See what I mean?
This little fellow decided to be my birthday present to myself for he absentmindedly wandered into my snare and got himself butchered in the process. My lovely hosts (more on them in a bit) allowed me to skin and clean the kill for a future meal. Not much meat on him, but, hey! Got me a rabbit stew on the horizon.
So this voyage has taken a bit of a delightful detour, if you will, for I’ve committed myself to Wwoofing in France for the next two weeks.
“What in blazes is Wwoofing,” you might ask aloud to no one in particular, to which I would reply (to no one in particular), “Why, tis a veritable hoot and a half of a volunteer organization I tell you!” So sit back, get on your dungarees, and prepare to be engulfed in my Camino Detour.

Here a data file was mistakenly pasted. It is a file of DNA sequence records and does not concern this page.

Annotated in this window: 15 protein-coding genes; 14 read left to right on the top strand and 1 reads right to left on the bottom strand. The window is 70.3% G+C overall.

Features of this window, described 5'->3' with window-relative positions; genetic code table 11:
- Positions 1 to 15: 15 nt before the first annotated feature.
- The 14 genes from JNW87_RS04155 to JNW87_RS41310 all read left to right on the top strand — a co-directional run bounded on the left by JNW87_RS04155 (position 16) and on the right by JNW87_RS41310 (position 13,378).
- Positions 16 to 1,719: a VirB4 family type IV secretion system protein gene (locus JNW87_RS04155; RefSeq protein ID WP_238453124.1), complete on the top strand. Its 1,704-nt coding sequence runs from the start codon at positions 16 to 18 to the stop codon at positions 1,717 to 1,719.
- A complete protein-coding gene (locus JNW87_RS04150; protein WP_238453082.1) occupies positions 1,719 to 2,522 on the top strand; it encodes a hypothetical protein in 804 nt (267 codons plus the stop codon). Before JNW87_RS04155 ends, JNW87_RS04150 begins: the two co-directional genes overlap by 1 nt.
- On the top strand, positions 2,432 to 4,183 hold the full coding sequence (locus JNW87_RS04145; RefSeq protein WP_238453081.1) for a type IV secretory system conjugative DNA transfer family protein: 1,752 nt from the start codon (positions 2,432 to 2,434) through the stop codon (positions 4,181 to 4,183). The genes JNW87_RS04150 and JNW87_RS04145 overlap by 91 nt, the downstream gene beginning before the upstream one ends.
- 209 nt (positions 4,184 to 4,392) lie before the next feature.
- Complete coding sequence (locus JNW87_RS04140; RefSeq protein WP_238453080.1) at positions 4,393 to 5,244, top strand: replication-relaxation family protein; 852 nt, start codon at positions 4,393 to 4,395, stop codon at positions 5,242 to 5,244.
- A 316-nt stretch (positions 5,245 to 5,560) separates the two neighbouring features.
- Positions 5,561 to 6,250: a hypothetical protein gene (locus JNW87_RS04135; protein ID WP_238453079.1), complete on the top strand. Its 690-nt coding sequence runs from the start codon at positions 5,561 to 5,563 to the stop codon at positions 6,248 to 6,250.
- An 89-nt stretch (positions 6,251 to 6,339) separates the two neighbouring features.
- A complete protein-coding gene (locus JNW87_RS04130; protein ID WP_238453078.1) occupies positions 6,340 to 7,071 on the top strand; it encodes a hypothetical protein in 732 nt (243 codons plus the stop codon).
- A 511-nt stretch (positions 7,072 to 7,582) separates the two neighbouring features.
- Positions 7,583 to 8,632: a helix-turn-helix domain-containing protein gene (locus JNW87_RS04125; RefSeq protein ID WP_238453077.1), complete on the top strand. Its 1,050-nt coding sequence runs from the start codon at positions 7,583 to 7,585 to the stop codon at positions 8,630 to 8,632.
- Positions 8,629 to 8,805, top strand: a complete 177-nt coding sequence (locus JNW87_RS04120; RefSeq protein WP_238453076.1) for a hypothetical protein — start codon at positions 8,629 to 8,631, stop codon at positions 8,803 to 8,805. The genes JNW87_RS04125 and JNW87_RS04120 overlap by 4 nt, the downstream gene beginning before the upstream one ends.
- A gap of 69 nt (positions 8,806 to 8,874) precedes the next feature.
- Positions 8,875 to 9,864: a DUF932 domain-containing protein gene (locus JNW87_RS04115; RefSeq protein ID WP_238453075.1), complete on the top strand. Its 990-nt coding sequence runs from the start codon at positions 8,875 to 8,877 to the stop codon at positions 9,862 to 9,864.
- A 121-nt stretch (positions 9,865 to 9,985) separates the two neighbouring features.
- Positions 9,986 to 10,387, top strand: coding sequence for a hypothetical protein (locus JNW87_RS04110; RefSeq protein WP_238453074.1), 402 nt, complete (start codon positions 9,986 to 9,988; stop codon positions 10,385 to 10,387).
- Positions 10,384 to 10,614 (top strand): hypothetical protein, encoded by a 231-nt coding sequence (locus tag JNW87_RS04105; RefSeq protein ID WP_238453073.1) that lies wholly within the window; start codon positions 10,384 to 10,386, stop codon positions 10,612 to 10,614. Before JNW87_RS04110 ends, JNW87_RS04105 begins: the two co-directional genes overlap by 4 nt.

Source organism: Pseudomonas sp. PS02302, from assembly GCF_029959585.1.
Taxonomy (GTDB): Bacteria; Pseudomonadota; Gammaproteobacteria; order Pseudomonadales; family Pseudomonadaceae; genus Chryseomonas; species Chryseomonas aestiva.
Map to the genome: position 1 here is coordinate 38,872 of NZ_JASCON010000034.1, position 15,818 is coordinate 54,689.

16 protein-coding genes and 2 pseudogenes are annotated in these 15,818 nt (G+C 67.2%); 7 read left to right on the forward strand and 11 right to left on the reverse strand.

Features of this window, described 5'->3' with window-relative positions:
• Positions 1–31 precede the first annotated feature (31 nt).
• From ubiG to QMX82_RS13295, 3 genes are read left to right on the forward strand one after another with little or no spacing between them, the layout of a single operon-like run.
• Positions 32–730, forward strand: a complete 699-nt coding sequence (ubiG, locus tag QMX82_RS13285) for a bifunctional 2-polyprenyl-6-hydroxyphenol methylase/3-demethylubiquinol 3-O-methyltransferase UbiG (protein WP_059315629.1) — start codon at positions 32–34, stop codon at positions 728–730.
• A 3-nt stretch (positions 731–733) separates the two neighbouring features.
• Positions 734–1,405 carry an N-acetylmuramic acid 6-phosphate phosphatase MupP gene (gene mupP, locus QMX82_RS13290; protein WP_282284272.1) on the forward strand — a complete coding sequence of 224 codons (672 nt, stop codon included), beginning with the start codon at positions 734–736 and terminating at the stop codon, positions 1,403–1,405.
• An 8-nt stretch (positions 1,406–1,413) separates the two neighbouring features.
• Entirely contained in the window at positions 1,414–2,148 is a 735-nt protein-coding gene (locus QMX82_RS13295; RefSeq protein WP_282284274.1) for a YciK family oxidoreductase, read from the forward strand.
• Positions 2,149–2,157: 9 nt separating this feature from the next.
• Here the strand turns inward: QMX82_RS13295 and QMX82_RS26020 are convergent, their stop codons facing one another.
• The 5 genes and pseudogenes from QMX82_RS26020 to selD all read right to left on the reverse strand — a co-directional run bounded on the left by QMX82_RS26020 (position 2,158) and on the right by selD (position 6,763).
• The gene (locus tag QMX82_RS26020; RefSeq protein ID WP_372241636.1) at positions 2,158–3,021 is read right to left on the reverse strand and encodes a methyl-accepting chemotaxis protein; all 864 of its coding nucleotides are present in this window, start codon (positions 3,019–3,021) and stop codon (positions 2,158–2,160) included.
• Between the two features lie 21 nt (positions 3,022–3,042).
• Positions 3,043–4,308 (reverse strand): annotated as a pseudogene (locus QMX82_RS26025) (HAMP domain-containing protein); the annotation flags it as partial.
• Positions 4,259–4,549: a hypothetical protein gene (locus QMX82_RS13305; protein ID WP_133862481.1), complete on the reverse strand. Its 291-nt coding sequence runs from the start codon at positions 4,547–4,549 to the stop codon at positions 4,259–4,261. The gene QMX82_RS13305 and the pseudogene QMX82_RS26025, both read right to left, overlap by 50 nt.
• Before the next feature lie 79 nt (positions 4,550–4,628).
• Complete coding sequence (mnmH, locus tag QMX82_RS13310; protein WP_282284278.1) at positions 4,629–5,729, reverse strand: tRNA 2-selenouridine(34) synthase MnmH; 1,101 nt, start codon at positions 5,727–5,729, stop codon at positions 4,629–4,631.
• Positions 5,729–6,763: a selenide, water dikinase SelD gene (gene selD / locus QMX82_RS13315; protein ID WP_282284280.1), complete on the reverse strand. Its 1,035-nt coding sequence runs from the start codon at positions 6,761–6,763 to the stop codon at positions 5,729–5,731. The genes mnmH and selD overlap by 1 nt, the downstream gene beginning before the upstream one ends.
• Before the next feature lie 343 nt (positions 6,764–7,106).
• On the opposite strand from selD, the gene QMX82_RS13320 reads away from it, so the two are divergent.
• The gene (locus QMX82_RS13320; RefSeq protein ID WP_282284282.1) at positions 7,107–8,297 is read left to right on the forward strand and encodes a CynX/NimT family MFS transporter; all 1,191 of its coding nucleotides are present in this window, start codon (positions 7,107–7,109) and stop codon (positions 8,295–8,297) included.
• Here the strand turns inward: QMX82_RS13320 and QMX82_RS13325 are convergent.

The city of dukes, nestled amongst the Sandia Mountains; ah, my breast beats for it. I’m currently being your stereotypical blogger: sitting outside a Starbucks, overpriced coffee in hand, tapping away on free Wi-Fi, and without a single concern in the world. But let me explain as to how I came about being in this delightful relic of Spanish imperialism.
I come from a very large family and several of my siblings are already married and with child – bravo to them! It is for this reason then that I traversed the four hours from my home to come spend a few hours with the latest addition to our clan: a little niece!